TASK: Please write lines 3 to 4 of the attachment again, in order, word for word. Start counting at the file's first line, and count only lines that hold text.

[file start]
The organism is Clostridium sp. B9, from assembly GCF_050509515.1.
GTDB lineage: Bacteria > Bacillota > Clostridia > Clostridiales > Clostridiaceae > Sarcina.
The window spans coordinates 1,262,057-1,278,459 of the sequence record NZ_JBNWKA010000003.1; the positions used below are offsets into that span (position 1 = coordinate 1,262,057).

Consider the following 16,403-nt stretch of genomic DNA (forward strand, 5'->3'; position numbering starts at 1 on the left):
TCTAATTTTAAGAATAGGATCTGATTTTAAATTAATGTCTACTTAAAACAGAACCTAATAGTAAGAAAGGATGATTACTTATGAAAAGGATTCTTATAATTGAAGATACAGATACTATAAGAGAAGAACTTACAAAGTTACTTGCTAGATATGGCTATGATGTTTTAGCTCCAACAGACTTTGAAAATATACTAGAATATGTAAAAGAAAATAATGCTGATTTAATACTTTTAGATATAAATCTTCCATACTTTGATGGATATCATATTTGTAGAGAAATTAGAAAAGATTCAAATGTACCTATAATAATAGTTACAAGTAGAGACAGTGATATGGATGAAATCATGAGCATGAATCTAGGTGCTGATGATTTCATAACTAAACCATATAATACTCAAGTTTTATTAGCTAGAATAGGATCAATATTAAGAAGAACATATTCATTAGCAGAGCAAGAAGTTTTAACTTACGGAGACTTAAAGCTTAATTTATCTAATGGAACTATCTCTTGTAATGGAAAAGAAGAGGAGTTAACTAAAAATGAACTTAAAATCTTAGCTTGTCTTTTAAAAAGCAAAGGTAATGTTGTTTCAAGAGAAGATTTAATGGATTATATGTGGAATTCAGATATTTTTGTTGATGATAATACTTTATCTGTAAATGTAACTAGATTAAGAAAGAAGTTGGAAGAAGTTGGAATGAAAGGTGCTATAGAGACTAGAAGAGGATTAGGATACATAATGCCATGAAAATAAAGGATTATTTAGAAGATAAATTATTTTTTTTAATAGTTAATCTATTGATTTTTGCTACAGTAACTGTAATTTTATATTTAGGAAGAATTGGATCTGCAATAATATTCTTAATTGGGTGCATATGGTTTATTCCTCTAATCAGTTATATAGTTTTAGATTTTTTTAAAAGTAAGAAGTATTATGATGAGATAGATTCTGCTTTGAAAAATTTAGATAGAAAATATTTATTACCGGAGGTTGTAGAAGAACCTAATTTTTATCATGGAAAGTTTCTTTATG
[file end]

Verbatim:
The window spans coordinates 1,262,057-1,278,459 of the sequence record NZ_JBNWKA010000003.1; the positions used below are offsets into that span (position 1 = coordinate 1,262,057).

Consider the following 16,403-nt stretch of genomic DNA (forward strand, 5'->3'; position numbering starts at 1 on the left):